We commonly invoke the free drug hypothesis (FDH) in drug design which means that we assume that the free concentration at the site of action is the same as the free plasma concentration (the term ‘free drug theory’ is also commonly used although I prefer FDH). The FDH is covered in the S2010 (see Box 1 and 2) and B2013 articles and, given that the targets of small molecule drugs tend to be intracellular, I’ll direct you to the excellent Smith & Rowland perspective on intracellular and intraorgan concentrations of drugs.  When we invoke the FDH we’re implicitly assuming that the drug can easily pass through barriers, such as the lipid bilayers that enclose cells, to get to the site of action.  In the absence of active transport, the free concentration at the site of action of a drug will tend to lag behind the free plasma concentration with the magnitude of the lag generally decreasing with permeability. Active transport (which typically manifests itself as efflux) is a more serious problem from the design perspective because it leads to even greater uncertainty in the free drug concentration at the site of action and it’s also worth remembering that transporter expression may vary with cell type. It’s worth mentioning that uncertainty in the free concentration at the site of action is even greater when targeting intracellular pathogens, as is the case for Chagas disease, malaria and tuberculosis.

Some may see chemical probes as consolation prizes in the drug discovery game and, while this may sometimes be the case, we really need to be thinking of chemical probes as things that need to be designed. As is well put in “A conversation on using chemical probes to study protein function in cells and organisms” that was recently published in Nature Communications: 

“But drugs are different from chemical probes. Drugs don’t necessarily need to be as selective as high-quality chemical probes. They just need to get the job done on the disease and be safe to use. In fact, many drugs act on multiple targets as part of their therapeutic mechanism.”

High selectivity and affinity are clear design objectives and, to some extent, optimization of affinity will tend to lead to higher selectivity.  High quality chemical probes for intracellular targets need to be adequately permeable and should is should not be subject to active transport. The problems caused by active efflux are obvious because chemical probes need to get into cells in order to engage intracellular targets but there’s another reason that adequate permeability and minimal active transport are especially important for chemical probes. In order to interpret results, you need to know the free concentration of the probe at the site of action and active transport, whether it manifests itself as efflux or influx, leads to uncertainty the intracellular free concentration. Although it may be possible to measure intracellular free concentration (see M2013) it’s fiddly to do so if you’re trying to measure target engagement at the same time and it’s not generally possible to do so in vivo. It's much better to be in a position to invoke the FDH with confidence and this point is well made in the Smith and Rowland perspective:

“Many misleading assumptions about drug concentrations and access to drug targets are based on total drug. Correction, if made, is usually by measuring tissue binding, but this is limited by the lack of homogenicity of the organ or compartment. Rather than looking for technology to measure the unbound concentration it may be better to focus on designing high lipoidal permeable molecules with a high chance of achieving a uniform unbound drug concentration.”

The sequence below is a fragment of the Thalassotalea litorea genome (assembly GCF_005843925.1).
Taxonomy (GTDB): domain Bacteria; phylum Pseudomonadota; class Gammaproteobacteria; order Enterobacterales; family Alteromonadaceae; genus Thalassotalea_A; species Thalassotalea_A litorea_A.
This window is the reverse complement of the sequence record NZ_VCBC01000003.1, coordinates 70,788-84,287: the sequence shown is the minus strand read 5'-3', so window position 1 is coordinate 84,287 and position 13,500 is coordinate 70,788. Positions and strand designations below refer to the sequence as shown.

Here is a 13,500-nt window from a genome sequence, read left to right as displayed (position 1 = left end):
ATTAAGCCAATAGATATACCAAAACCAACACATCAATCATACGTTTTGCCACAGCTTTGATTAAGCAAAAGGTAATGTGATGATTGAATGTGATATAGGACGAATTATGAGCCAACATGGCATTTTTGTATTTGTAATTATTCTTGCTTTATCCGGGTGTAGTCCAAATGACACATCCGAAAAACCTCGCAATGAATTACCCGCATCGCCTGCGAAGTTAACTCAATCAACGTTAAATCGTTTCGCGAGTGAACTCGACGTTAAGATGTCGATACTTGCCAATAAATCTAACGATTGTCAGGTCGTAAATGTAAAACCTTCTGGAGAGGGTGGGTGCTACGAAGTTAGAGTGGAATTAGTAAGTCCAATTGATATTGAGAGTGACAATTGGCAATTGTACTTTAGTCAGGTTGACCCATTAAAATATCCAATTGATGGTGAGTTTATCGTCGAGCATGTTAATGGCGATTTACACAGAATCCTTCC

If the intention is to use a chemical probe for in vivo studies then you’ll need to be confident that adequate exposure at the site of action can be achieved. My view is that it would be difficult to perform a meaningful assessment of the suitability of a chemical probe for in vivo studies without relevant experimental in vivo measurements. You might, however, be able to perform informative in vivo experiments with a chemical probe in the absence of existing pharmacokinetic measurements (provided that you monitor plasma levels and know how tightly the probe is bound by plasma proteins) although you’ll still need to invoke the FDH for intracellular targets.  

If you’re only going to use a chemical probe in cell-based experiments then you really don’t need to worry about achieving oral exposure and this has implications for probe design. The requirement for a chemical probe to have acceptable pharmacokinetic characteristics imposes constraints on design (which may make it more difficult to achieve the desired degree of selectivity) while pharmacokinetic optimization is likely to consume significant resources. As is the case for chemical probes intended for in vivo use, you’ll want to be in a position to invoke the FDH.

In this post, I’ve argued that you need to be thinking very carefully about passive permeability and active transport (whether it leads to efflux or influx) when designing, using or assessing chemical probes. In particular, having experimental measurements available that show that a chemical probe exhibits acceptable passive permeability and is not actively transported will greatly increase confidence that the chemical probe is indeed fit for purpose. It’s not my intention to review methods for measuring passive permeability or active transport in this post although I’ll point you to the B2018, S2021, V2011 and X2021 articles in case any of these are helpful.